Friday, June 25, 2010

My broken profession, let me show you it.

Merlot over at Misery had some observations on Path of the Titans (RIP) and Glyphs, and got me thinking about this profession of mine a bit.

Inscription was at one time supposed to offer players a way to modify themselves in various ways to make each player more unique and more fun to play.

What we got instead was another version of Jewelcrafting, only with herb-based derivatives instead of rock-based.

The "minor" glyphs are generally interesting, in that you can, for example, glyph Polymorph as a mage, or eliminate reagents from Levitate as a priest, and so forth. But they don't have a big impact. It would be nice if there were more "fun" items here and less utilitarian(1), but it's not too bad for Minors.

The "major" glyphs are another story.

Aside: This is, by the way, based on empirical evidence gathered in the process of making a living on the auction house selling glyphs crafted from my own mats. I has nothing to do with the perversions of the free market that emerge when you buy your mats on the AH, too. That's another rant, for another toon.

First of all, let's visit the various fora and blogs and guide sites. If I am a frost mage, there are recommendations for what major glyphs I should have. There will be three, and only three, typically. The data's been boiled down, and there is very little leeway. Same goes for gems, enchants, and even gear.

Then, let's visit the auction house. Again, we see that only a few glyphs for each class actually sell, and most don't sell that well – but the rest are even worse!

The fruits of this profession have devolved, once again, into the same pattern as you see with Enchanting, Alchemy, and Jewelcrafting. That which maximizes your primary abilities and talents, will be popular, and the rest will fall by the wayside.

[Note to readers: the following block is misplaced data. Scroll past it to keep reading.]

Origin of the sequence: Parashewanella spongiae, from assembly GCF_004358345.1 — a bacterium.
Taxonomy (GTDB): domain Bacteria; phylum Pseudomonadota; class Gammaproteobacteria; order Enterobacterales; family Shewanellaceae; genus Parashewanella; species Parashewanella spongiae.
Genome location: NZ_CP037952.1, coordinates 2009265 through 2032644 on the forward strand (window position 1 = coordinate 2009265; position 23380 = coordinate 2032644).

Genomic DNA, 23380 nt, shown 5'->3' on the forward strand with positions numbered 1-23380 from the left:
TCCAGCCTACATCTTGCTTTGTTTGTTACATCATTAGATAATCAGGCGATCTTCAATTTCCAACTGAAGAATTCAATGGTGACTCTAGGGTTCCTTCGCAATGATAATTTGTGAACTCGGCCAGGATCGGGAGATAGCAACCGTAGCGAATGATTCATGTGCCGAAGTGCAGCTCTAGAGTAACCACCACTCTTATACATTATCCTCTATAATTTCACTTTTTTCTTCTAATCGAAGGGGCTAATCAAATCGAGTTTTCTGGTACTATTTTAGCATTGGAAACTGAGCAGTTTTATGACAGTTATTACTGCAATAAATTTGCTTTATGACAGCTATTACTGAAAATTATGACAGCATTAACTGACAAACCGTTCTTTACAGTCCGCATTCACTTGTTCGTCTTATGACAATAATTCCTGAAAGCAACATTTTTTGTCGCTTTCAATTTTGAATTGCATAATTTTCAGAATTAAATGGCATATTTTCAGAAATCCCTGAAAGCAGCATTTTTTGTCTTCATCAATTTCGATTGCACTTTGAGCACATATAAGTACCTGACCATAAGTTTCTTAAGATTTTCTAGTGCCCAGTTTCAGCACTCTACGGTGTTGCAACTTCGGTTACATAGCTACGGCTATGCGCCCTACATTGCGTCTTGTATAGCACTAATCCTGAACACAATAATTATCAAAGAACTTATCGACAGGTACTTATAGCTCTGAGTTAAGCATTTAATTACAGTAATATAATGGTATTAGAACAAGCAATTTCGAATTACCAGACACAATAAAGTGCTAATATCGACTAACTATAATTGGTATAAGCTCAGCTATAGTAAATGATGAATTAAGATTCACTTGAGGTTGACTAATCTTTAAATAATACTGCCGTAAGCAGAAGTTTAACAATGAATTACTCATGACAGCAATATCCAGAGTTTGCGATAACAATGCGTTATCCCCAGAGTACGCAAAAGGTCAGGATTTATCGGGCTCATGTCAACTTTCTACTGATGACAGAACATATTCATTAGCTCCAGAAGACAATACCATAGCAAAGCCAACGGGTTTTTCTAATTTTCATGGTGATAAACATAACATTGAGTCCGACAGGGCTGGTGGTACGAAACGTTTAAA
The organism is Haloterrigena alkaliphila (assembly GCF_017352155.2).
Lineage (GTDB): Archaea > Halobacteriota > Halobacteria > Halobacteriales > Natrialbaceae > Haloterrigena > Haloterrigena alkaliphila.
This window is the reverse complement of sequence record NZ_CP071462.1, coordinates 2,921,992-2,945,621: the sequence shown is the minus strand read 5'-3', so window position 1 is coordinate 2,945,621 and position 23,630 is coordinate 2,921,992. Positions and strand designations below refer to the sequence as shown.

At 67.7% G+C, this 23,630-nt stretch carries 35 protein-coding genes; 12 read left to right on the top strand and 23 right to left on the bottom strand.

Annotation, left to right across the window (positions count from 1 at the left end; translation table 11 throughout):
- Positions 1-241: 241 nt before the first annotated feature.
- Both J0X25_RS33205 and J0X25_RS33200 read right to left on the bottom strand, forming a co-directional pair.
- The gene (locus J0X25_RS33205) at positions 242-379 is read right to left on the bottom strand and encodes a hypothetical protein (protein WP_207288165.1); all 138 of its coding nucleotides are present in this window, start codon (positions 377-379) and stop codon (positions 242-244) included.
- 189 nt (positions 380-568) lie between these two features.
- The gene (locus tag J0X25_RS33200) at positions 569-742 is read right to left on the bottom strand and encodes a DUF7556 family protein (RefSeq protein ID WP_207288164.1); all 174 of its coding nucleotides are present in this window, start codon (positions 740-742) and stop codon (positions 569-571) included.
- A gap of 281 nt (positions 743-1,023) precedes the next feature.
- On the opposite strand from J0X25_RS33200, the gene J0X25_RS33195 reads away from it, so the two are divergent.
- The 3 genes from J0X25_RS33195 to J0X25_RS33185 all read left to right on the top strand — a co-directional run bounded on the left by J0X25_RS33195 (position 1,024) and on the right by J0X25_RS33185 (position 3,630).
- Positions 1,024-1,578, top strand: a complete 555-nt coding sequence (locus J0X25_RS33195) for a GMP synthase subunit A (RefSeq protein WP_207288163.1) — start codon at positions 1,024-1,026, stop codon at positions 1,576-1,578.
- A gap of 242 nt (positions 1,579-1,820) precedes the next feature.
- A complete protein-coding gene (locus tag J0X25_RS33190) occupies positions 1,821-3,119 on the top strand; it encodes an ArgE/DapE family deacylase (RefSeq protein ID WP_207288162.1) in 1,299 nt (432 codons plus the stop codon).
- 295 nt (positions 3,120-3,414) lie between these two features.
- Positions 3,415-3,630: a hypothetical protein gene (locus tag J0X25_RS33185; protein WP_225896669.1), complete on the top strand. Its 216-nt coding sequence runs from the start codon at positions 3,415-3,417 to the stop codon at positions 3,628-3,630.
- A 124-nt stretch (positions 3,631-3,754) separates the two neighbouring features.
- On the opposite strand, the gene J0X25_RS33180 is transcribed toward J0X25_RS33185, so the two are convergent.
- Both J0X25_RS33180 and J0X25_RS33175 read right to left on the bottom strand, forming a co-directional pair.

Which means that I have approximately 350 glyph recipes that served only one purpose: skilling up my profession.  Afterward, you put them on the AH and hope some misguided fool comes along that doesn't read … anything … and coughs up that one or two gold you're desperate enough to accept.

So, 50-75 glyphs sell moderately well if I persist(2), and that's it. I can infer that that corresponds to the number of glyphs that people actually want on my server. But, basically, that's it. That's the total of how many glyphs that are actually useful.

Now, they tell me, Blizzard will add a new rank of glyphs. They will be adding more glyph types to the mix.

I ask you: when 3/4 of the glyphs are for all real intent useless, why on Azeroth would you want to add more to the pile?

I can only hope that, once the dust settles, they look at what they have and start fixing it before they start hanging new abilities off that particular tree.

Oh, and, Blizz? No pressure, but you said this year, and I bet you're still scrambling. Not saying the world is coming to an end – that's for some other bloggers to do – but you might consider slipping the schedule, and making the announcement(3). Otherwise we'll remember it was late and not great. Which seems to be the worst of all possible outcomes.


(1) – Want to make it real interesting? Take the utility minors and make them majors. Make a priest have to decide between carrying feathers, or giving up that free Levitate.

(2) – Realistically, only about ten sell all that well even if I undercut. The rest are catch as cat can.

(3) – We need more "world is ending" rants to keep interest from waning, natch.